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The OutRider Computing Journal: Creating a Log Class in Perl

Nov 11, 2000, 16:01 (0 Talkback[s])
(Other stories by Jeff Rowan)

"One recurrent theme in my job as a database administrator/assistant systems administrator/systems analyst is the need to keep track of what happened on the systems while I wasn't watching. What did the cron job do last night. What did all those spooler daemons do while I was at lunch? In other words logging. It bothered me that there was a lack of simple tools for doing such a simple, redundant job. So, I set out to do build some myself. My systems programming tool of choice is Perl, so, that is language I chose for the project. This journey took me out of my normal routine of straight-line Perl programming and dumped me in the land of Modules and Object Oriented Perl. I'm glad to say it didn't overwhelm me and in fact I found it rather easy to write."

"My first order of business was to take my old standby logging routines and objectify them. I had several concise routines that I would either import into the main package through a use statement or just simply copy/paste depending on my mood and what I was doing. They consisted of four routines: start_logging, stop_logging, restart_logging and log."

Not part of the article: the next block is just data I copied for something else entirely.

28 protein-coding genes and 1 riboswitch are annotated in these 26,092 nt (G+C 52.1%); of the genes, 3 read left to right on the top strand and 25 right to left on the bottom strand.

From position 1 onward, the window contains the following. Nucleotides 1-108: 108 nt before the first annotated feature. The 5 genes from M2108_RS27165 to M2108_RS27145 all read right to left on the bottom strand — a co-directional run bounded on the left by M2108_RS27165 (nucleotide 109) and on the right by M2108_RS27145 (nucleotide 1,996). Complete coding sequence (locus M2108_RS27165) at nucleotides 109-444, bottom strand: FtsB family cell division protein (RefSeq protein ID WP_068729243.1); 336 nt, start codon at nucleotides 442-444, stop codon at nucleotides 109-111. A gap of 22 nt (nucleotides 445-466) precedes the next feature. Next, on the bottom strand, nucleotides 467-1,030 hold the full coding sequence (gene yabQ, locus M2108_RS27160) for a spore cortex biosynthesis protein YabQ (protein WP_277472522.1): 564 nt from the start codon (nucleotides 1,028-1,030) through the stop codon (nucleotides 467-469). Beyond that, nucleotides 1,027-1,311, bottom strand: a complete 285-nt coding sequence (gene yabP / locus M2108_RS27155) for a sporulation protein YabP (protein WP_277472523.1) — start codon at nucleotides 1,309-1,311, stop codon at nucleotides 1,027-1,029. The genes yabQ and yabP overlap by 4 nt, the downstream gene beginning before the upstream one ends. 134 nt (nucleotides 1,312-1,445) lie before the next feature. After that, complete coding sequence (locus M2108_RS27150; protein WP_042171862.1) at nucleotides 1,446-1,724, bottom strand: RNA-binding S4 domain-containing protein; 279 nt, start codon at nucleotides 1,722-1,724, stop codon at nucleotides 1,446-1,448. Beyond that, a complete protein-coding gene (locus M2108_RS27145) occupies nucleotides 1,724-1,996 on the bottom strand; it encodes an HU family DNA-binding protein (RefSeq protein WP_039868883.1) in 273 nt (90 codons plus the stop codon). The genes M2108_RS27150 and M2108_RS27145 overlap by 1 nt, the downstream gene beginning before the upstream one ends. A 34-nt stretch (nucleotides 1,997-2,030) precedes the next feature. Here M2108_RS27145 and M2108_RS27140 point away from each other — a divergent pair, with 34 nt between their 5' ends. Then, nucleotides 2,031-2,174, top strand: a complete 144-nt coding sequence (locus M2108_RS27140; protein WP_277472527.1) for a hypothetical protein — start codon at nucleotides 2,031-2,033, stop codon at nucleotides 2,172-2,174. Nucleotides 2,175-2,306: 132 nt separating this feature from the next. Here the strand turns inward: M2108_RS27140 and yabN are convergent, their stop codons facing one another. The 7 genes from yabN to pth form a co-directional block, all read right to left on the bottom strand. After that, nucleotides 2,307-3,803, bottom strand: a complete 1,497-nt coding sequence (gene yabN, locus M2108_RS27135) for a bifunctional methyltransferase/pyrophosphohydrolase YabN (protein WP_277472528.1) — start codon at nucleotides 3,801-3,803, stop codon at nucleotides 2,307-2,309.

"This was quick and dirty code that, while it did the job, was not very simple to use. For example, if I needed to redirect the output of a sub-process to the log file I would have to say: stop_logging(), then run that process and redirect its output to the log then restart_logging() again. It was Rather clumsy and difficult to document. So, I set about to rewrite the routines in an object oriented manner. I followed the 'Three little rules' as formulated by Larry Wall in the objperl(1) man page and restated by Damian Conway in his book "Object Oriented Perl"..."

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